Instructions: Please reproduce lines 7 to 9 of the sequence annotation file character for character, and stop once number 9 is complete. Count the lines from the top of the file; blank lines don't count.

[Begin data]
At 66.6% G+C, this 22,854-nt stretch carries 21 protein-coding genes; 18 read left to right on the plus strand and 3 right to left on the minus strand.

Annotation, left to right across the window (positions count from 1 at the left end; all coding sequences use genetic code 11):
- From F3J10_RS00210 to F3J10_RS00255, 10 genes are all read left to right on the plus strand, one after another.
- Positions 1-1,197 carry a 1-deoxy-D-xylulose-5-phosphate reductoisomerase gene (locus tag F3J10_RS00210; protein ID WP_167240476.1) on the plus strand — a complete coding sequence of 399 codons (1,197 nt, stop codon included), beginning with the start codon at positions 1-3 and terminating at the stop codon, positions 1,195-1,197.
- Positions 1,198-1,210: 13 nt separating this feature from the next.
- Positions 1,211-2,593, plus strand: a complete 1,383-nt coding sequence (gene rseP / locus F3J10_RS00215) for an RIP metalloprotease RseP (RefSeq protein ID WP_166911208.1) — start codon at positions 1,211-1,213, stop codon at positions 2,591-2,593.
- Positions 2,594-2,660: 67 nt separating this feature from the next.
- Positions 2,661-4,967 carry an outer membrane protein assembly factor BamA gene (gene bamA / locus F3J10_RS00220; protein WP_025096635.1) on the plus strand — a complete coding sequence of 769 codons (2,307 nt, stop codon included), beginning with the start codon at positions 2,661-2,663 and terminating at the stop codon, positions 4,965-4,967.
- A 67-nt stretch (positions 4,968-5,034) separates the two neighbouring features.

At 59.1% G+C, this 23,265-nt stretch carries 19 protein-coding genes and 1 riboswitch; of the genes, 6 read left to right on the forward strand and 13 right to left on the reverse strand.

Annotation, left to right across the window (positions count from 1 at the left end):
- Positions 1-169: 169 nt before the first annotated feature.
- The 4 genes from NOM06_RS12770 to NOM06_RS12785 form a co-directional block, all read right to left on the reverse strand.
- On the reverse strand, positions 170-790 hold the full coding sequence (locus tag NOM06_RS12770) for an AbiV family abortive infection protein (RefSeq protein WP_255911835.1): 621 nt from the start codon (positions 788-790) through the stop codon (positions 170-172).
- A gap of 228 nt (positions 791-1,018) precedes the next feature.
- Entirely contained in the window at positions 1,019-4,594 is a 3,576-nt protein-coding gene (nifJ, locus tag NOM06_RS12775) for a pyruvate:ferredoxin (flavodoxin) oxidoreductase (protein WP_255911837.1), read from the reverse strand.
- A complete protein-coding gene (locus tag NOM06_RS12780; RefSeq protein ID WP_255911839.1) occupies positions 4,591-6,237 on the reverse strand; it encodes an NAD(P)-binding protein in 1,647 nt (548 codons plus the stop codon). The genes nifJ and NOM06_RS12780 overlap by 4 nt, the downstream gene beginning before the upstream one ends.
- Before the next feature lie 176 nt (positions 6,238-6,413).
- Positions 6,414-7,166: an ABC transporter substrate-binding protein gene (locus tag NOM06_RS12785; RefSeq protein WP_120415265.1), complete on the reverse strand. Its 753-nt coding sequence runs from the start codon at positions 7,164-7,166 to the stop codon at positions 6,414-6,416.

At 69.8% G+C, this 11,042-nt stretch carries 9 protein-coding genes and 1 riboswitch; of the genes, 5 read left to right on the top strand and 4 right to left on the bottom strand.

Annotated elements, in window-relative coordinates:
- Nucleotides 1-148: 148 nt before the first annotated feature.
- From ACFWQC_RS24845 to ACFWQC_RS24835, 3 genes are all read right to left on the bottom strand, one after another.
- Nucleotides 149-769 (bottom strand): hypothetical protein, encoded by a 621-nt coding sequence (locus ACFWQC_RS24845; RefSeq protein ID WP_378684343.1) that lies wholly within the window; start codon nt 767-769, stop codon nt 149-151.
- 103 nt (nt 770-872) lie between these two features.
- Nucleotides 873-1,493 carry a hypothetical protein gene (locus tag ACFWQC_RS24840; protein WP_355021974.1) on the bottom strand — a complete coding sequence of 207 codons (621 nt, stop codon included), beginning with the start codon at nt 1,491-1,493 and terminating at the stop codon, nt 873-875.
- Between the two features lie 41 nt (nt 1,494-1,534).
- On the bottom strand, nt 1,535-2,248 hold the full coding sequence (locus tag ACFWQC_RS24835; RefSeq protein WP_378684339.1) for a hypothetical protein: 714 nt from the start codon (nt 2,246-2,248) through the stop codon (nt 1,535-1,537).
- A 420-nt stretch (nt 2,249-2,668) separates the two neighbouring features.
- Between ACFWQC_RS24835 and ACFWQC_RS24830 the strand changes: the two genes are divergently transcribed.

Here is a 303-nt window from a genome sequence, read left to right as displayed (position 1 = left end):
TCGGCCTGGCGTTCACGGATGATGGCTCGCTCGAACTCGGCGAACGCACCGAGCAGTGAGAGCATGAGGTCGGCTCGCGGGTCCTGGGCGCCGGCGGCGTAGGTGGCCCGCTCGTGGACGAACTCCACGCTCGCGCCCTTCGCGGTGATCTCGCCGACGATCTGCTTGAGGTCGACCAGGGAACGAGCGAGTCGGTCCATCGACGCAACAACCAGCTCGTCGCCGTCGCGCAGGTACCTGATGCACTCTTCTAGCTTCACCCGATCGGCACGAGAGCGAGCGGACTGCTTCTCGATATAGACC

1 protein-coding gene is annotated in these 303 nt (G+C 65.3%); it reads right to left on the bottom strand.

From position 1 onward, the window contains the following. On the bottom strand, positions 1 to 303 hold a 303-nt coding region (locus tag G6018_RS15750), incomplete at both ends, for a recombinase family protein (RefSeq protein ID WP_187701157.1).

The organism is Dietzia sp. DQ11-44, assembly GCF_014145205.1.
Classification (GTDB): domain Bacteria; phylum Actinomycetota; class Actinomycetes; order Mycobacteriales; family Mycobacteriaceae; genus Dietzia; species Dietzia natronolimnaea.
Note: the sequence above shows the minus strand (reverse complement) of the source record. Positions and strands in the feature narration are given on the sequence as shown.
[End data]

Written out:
- Positions 2,594-2,660: 67 nt separating this feature from the next.
- Positions 2,661-4,967 carry an outer membrane protein assembly factor BamA gene (gene bamA / locus F3J10_RS00220; protein WP_025096635.1) on the plus strand — a complete coding sequence of 769 codons (2,307 nt, stop codon included), beginning with the start codon at positions 2,661-2,663 and terminating at the stop codon, positions 4,965-4,967.
- A 67-nt stretch (positions 4,968-5,034) separates the two neighbouring features.